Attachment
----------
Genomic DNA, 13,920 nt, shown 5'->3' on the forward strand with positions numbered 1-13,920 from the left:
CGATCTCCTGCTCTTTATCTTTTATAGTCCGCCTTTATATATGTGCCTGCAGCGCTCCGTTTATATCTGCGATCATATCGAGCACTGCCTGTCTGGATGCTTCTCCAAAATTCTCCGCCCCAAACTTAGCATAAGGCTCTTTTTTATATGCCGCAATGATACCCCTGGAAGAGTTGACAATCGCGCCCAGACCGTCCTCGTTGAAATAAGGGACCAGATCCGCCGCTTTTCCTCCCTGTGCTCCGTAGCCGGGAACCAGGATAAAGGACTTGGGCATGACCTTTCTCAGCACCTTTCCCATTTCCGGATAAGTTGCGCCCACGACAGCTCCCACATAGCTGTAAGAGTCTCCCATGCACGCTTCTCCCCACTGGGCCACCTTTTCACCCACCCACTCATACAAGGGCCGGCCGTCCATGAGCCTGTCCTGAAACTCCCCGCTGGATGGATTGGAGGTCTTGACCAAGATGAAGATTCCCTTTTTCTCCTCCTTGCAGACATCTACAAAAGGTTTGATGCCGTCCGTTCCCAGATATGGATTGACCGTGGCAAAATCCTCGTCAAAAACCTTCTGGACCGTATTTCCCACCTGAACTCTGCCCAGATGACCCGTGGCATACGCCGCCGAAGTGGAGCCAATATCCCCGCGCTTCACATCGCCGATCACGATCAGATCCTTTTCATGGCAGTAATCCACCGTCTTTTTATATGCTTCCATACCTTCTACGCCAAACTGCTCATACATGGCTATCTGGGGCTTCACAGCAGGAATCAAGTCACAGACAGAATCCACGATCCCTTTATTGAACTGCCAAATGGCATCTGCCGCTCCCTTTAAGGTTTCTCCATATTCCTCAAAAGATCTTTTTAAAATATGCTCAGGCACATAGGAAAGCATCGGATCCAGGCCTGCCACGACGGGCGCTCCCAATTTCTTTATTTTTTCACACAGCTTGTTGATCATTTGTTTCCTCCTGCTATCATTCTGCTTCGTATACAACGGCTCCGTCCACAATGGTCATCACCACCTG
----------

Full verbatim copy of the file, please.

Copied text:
Genomic DNA, 13,920 nt, shown 5'->3' on the forward strand with positions numbered 1-13,920 from the left:
CGATCTCCTGCTCTTTATCTTTTATAGTCCGCCTTTATATATGTGCCTGCAGCGCTCCGTTTATATCTGCGATCATATCGAGCACTGCCTGTCTGGATGCTTCTCCAAAATTCTCCGCCCCAAACTTAGCATAAGGCTCTTTTTTATATGCCGCAATGATACCCCTGGAAGAGTTGACAATCGCGCCCAGACCGTCCTCGTTGAAATAAGGGACCAGATCCGCCGCTTTTCCTCCCTGTGCTCCGTAGCCGGGAACCAGGATAAAGGACTTGGGCATGACCTTTCTCAGCACCTTTCCCATTTCCGGATAAGTTGCGCCCACGACAGCTCCCACATAGCTGTAAGAGTCTCCCATGCACGCTTCTCCCCACTGGGCCACCTTTTCACCCACCCACTCATACAAGGGCCGGCCGTCCATGAGCCTGTCCTGAAACTCCCCGCTGGATGGATTGGAGGTCTTGACCAAGATGAAGATTCCCTTTTTCTCCTCCTTGCAGACATCTACAAAAGGTTTGATGCCGTCCGTTCCCAGATATGGATTGACCGTGGCAAAATCCTCGTCAAAAACCTTCTGGACCGTATTTCCCACCTGAACTCTGCCCAGATGACCCGTGGCATACGCCGCCGAAGTGGAGCCAATATCCCCGCGCTTCACATCGCCGATCACGATCAGATCCTTTTCATGGCAGTAATCCACCGTCTTTTTATATGCTTCCATACCTTCTACGCCAAACTGCTCATACATGGCTATCTGGGGCTTCACAGCAGGAATCAAGTCACAGACAGAATCCACGATCCCTTTATTGAACTGCCAAATGGCATCTGCCGCTCCCTTTAAGGTTTCTCCATATTCCTCAAAAGATCTTTTTAAAATATGCTCAGGCACATAGGAAAGCATCGGATCCAGGCCTGCCACGACGGGCGCTCCCAATTTCTTTATTTTTTCACACAGCTTGTTGATCATTTGTTTCCTCCTGCTATCATTCTGCTTCGTATACAACGGCTCCGTCCACAATGGTCATCACCACCTG